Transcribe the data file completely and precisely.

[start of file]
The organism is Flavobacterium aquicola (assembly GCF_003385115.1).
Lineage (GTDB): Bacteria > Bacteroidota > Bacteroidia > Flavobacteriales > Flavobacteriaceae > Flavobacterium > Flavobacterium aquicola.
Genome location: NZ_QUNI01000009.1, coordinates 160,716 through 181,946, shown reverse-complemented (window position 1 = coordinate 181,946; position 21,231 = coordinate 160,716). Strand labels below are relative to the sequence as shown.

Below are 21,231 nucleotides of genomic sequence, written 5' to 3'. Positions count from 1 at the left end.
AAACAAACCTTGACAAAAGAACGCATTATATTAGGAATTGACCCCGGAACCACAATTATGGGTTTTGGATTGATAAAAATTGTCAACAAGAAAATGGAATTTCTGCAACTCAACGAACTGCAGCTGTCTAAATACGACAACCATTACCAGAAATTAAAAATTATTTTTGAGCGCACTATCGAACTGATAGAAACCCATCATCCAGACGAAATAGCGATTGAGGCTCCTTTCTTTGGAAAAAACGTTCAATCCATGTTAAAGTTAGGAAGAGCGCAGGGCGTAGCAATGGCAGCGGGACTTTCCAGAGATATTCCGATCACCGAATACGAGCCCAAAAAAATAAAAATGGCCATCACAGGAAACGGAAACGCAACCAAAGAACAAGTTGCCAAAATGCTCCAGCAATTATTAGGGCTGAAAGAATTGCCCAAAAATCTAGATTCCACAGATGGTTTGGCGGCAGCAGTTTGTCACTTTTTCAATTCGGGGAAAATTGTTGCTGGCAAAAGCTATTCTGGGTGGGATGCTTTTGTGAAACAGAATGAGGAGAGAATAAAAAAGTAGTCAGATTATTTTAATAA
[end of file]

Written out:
The organism is Flavobacterium aquicola (assembly GCF_003385115.1).
Lineage (GTDB): Bacteria > Bacteroidota > Bacteroidia > Flavobacteriales > Flavobacteriaceae > Flavobacterium > Flavobacterium aquicola.
Genome location: NZ_QUNI01000009.1, coordinates 160,716 through 181,946, shown reverse-complemented (window position 1 = coordinate 181,946; position 21,231 = coordinate 160,716). Strand labels below are relative to the sequence as shown.

Below are 21,231 nucleotides of genomic sequence, written 5' to 3'. Positions count from 1 at the left end.
AAACAAACCTTGACAAAAGAACGCATTATATTAGGAATTGACCCCGGAACCACAATTATGGGTTTTGGATTGATAAAAATTGTCAACAAGAAAATGGAATTTCTGCAACTCAACGAACTGCAGCTGTCTAAATACGACAACCATTACCAGAAATTAAAAATTATTTTTGAGCGCACTATCGAACTGATAGAAACCCATCATCCAGACGAAATAGCGATTGAGGCTCCTTTCTTTGGAAAAAACGTTCAATCCATGTTAAAGTTAGGAAGAGCGCAGGGCGTAGCAATGGCAGCGGGACTTTCCAGAGATATTCCGATCACCGAATACGAGCCCAAAAAAATAAAAATGGCCATCACAGGAAACGGAAACGCAACCAAAGAACAAGTTGCCAAAATGCTCCAGCAATTATTAGGGCTGAAAGAATTGCCCAAAAATCTAGATTCCACAGATGGTTTGGCGGCAGCAGTTTGTCACTTTTTCAATTCGGGGAAAATTGTTGCTGGCAAAAGCTATTCTGGGTGGGATGCTTTTGTGAAACAGAATGAGGAGAGAATAAAAAAGTAGTCAGATTATTTTAATAA